Copyright 1997 The New York Times Company
April 20, 1997
By JAMES VESCOVI
ho discovered the
North Pole? The question, as old as the claims themselves, is
by Robert M. Bryce, a research librarian at Montgomery College in
''Cook & Peary'' comprises biographies of Robert E. Peary
the prize in most history books) and Frederick A. Cook, and an analysis
of their claims. Until their fight over discovery of the North Pole,
fellow explorers enjoyed cordial relations. A doctor from Brooklyn,
treated Peary's broken leg during an expedition to Greenland in 1891.
later achieved his own celebrity, saving an Antarctic expedition from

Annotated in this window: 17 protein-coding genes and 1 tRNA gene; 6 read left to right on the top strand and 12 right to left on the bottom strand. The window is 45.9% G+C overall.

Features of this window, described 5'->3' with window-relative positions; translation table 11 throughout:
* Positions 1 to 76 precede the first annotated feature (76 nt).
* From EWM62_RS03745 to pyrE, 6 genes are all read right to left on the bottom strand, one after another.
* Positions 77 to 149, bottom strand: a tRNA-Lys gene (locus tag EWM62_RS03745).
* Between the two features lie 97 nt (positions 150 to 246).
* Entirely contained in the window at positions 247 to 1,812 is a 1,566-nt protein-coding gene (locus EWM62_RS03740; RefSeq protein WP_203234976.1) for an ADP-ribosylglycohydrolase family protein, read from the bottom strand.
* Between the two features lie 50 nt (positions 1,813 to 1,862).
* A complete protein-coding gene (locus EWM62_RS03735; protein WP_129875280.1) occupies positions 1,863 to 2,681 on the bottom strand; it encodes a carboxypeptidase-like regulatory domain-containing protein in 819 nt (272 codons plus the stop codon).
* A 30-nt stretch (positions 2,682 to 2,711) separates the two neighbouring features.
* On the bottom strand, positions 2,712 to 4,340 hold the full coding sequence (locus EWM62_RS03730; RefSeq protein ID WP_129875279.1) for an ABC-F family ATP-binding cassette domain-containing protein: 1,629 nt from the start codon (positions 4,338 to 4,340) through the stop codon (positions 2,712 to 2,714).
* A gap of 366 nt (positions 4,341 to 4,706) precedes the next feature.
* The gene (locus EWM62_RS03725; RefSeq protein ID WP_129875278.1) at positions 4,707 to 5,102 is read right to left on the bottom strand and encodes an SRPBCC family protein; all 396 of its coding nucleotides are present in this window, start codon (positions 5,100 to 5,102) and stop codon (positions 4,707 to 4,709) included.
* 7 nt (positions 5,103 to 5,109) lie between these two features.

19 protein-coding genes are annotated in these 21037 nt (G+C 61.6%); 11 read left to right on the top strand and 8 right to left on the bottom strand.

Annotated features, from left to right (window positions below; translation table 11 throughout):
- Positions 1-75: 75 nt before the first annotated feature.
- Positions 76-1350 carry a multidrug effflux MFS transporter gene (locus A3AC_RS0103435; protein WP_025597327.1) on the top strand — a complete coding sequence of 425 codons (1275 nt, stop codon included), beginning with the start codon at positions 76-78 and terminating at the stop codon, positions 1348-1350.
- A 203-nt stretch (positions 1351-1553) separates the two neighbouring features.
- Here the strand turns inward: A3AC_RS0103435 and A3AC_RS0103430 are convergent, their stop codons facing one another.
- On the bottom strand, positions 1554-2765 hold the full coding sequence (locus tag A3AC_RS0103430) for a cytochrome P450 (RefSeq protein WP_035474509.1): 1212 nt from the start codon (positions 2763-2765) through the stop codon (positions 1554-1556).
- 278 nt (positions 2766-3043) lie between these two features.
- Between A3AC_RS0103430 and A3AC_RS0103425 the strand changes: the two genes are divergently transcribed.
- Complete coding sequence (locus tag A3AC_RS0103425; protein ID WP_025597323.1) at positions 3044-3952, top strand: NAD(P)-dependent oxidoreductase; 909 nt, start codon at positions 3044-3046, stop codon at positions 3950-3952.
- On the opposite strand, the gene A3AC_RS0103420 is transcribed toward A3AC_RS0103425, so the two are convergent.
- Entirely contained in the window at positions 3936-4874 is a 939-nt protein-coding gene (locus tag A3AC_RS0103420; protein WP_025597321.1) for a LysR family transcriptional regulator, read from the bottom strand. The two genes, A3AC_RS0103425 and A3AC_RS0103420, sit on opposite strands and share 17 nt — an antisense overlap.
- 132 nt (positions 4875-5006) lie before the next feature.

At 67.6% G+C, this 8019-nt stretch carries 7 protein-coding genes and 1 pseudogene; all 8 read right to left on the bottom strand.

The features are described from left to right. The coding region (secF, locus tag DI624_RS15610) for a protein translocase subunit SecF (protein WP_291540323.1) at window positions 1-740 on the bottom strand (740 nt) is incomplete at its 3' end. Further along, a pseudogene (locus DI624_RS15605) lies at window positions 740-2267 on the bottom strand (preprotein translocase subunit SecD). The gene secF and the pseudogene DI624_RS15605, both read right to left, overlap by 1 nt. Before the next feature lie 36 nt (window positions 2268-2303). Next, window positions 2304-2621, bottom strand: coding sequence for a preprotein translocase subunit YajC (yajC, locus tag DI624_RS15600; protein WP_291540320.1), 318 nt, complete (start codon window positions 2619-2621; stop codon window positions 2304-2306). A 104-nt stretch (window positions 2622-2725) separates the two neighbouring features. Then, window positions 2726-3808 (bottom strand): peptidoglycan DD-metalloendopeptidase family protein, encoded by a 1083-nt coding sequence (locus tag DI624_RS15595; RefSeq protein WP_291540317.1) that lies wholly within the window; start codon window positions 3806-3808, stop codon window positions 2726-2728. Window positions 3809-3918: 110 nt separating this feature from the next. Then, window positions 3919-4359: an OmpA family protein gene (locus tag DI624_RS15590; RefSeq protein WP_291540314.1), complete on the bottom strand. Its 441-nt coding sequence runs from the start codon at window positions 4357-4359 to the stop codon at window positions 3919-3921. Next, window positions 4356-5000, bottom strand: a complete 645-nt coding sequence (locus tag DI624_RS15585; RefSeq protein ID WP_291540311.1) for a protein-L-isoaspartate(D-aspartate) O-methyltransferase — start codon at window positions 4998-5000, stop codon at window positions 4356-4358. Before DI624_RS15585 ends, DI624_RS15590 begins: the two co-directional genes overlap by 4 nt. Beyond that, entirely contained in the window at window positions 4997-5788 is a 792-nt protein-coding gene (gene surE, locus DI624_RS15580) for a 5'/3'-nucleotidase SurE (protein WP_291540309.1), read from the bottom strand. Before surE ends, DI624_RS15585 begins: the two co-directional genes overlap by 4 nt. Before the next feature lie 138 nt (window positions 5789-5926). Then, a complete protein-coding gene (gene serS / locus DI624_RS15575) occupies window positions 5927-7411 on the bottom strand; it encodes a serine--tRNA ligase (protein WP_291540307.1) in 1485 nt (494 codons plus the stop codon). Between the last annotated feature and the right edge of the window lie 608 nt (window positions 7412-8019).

by persuading members to eat raw penguin meat. But his star began to
in 1906, with his claim to be the first man to ascend Mount McKinley,
definitively refuted by Mr. Bryce's meticulous scrutiny of Cook's bogus
''summit'' photographs. In 1908, Cook, with two Eskimos, made a dash
the North Pole, which he said he reached in April, a year before Peary.
Peary, himself on his final attempt, roared back to civilization and,
by affluent and well-connected supporters, won the battle, at least
His claim, challenged by Mr. Bryce and others, now seems fraudulent.
Bryce also demolishes Cook's evidence. Not only was he inept at making
celestial calculations, but a copy of his polar diary (the original is
lost), unearthed in Denmark by Mr. Bryce, shows erasures and
Mr. Bryce's zeal to leave no stone unturned (130 pages of footnotes)
his book: he sometimes gets mired in too much detail. Nevertheless, he
has made a leap forward in resolving the North Pole question.
Robert M. Bryce.